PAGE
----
Chant: So you can give this its own character before you’re using it regularly?

Hyde: Yeah, exactly.

A glass-embedded coil helps the Incendio heat concentrates evenly. (Julia Sumpter/Leafly)

Chant: As kind of a newbie, I was initially intimidated by the accordion of instructions for setting up the water perc function, but once you do it for the first time, you realize all of those instructions boil down to “everything screws on just about the way and place you’d expect.” And the next time around, it was easy and felt very intuitive.

Hyde: For me, as someone who’s used devices like this before, it was pretty standard and, like you said, intuitive—there was no proprietary tech with a steep learning curve or anything. The other thing I really like about the design is that a lot of tools that are similar to this will use a narrow battery that is taller. Those can get kind of top-heavy, but because this has such a solid, wide base, it actually stands up pretty easily and feels pretty ergonomically correct in that regard.

Chant: Any things you do wish were different in the design?

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Hyde: The only issue I have is that I can’t see what my battery is doing while I’m hitting it. And that’s a common thing in devices like this, because they are so small and the readout is hidden by your hand. But having some sort of feedback beyond the glow of the coil would be really welcome.

Chant: Yeah, I felt like the Incendio was well-thought out and designed with users in mind. Once I had it standing with the percolator attached, I wished it had a slightly wider base, because I had to be pretty ginger with it to keep it standing.  And it’s true that whatever glass you’re using, you need to take care with it…

Hyde: Especially after a couple of dabs.

Chant: Especially then. But generally, the second I was done dabbing, the percolator came off, which was another reason I was glad the cleanup was so easy. Because frankly, the idea that there’s a pretty involved setup and teardown process with dabbing is something that has kept me away until now, so it’s really nice to get a taste of that experience at a fairly low input of effort on my part.

The Incendio set up as a water-filtered dab rig. (Julia Sumpter/Leafly)

Hyde: I found the hardest part of using this was cleaning out the percolator attachment, because they’ve made it so leak- and spill-resistant that it’s actually a little hard to get the water out. The best way I found was to take the attachment off, then blow through it to clear it out.

Chant: Yeah, I actually had the most success doing exactly what you’re describing, and then giving it a quick blast with a hair dryer to dry out any remaining water.

Hyde: Another nice thing about the design, not of the device, but of the case, was that while I didn’t use the silicon puck that’s included, that space is the same size as most concentrate containers, so you can take whatever you’re dabbing with you very easily.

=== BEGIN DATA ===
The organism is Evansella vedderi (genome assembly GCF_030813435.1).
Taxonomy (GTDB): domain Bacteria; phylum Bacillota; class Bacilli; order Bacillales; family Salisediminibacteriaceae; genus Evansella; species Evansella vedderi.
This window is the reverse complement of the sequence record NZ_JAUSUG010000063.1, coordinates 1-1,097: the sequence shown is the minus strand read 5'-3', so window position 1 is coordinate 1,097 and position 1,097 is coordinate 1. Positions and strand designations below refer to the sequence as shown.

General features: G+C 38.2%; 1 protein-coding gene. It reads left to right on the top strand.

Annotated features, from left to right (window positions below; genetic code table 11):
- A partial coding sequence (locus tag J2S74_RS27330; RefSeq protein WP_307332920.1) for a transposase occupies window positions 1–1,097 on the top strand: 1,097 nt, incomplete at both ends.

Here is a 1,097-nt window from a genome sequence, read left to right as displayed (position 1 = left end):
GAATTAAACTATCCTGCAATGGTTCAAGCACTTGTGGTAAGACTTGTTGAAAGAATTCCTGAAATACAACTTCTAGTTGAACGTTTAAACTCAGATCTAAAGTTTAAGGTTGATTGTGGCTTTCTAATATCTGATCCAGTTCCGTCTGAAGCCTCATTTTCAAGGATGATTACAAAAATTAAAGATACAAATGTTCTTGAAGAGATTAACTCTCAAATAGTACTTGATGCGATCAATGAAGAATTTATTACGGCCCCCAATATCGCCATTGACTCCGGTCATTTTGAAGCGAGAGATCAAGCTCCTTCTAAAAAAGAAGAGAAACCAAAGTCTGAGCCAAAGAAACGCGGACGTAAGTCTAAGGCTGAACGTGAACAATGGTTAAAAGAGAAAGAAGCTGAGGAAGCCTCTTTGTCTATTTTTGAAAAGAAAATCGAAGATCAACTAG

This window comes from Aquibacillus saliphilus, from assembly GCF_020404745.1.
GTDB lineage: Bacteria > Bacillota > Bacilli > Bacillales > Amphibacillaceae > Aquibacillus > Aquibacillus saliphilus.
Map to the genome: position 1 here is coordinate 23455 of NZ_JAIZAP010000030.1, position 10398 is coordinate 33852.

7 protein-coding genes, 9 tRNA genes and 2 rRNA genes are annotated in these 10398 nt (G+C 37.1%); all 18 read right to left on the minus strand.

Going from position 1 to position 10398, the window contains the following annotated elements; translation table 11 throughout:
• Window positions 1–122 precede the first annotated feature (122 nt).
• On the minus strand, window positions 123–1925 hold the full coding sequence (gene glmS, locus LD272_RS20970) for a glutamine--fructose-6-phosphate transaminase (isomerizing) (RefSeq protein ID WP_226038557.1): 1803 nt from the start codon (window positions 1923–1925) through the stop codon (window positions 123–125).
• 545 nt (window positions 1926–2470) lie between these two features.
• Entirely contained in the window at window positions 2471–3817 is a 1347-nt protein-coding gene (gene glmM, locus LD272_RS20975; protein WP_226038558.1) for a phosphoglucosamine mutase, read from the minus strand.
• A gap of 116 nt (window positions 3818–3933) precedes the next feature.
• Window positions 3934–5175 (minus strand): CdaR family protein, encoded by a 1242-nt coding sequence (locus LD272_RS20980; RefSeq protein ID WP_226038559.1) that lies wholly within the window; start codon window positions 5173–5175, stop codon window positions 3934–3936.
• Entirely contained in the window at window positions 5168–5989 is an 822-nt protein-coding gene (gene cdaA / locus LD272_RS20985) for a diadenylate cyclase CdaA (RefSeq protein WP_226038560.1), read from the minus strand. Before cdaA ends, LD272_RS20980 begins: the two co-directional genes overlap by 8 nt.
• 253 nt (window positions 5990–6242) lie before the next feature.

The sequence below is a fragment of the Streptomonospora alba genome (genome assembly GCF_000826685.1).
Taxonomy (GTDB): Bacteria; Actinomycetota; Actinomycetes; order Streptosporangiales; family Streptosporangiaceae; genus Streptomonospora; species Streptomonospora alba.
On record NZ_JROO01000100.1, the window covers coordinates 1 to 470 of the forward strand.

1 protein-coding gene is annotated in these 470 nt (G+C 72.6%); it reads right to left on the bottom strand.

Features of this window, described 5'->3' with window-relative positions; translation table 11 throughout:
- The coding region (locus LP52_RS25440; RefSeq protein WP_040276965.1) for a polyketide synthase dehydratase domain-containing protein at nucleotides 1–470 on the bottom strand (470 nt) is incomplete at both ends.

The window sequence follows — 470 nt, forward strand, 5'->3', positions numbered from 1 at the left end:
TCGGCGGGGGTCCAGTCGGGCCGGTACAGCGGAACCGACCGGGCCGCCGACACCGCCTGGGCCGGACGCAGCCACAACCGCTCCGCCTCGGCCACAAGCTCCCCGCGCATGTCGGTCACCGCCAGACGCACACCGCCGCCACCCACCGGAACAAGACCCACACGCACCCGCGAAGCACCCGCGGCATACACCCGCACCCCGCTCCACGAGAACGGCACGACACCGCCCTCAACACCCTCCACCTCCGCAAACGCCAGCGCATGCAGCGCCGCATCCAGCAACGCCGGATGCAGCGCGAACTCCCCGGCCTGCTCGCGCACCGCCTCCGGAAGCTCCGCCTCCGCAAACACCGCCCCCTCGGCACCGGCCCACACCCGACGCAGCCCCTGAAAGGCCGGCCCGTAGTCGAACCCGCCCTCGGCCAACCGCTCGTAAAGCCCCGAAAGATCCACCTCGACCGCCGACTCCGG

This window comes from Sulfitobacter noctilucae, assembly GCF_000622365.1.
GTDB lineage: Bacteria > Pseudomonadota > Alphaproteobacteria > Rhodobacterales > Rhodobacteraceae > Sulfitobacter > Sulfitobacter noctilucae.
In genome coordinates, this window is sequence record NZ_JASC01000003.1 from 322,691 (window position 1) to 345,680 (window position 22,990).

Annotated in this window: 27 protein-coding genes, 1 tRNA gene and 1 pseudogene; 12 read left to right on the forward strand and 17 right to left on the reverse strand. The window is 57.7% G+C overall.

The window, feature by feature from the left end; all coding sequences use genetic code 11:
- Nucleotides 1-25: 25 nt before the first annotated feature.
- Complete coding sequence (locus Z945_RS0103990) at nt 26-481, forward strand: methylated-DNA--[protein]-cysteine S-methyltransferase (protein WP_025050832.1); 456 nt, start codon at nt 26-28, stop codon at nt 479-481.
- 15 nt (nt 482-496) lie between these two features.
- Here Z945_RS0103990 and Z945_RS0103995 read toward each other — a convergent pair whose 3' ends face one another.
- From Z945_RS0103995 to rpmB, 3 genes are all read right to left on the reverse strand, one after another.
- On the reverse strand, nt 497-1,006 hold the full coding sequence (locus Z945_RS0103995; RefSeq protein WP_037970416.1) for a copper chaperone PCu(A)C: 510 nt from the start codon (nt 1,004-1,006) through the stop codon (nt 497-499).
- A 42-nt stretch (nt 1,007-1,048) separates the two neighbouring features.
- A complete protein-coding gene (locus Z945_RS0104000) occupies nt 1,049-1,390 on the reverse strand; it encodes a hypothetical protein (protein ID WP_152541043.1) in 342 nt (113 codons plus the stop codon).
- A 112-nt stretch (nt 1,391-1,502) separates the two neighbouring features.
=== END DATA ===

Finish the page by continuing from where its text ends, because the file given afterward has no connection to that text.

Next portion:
Chant: Speaking of that, I got some really nice results out of this from the honey crystal and sugar resin I was dabbing, which are, like you mentioned earlier, pretty solid kinds of concentrates. And I felt like the all glass heating and delivery systems delivered a really true flavor. What were you dabbing as we put the Incendio through its paces?

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Hyde: I tried pretty much everything, just to see how it handled different concentrates and consistencies. I had really some high-terpene extract, some honey crystal, and then I also tried some THCA crystalline isolate, and they all dabbed really nicely in there.

I think the biggest learning curve was finding the right amount of whatever concentrate to load, so that you can complete a full dab and not have any excess. That makes sure you’re not wasting any oil, and you’re also not taking any twice-baked dabs, which took a little trial and error.

Chant: Who would you recommend this for?

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Hyde: Maybe not for someone who’s just getting into dabbing, but for someone who has tried it enough that they want something they can take with them easily, and someone who doesn’t want to break the bank on a portable rig. Someone who’s looking for more than just a vape pen, but maybe not quite ready to make the space commitment or the financial commitment that a full rig setup would take.

Chant: OK, you just described me, and yeah, I concur—this is a great next step into dabbing if you’re still not sure how much work you want to put towards how you consume. What about for more seasoned dabbers like yourself?

Hyde: This is something I would definitely take camping. The simple tank setup is easy to hit while you’re on the trail, and the water filtration is great for putting together and passing around while you’re around the campfire.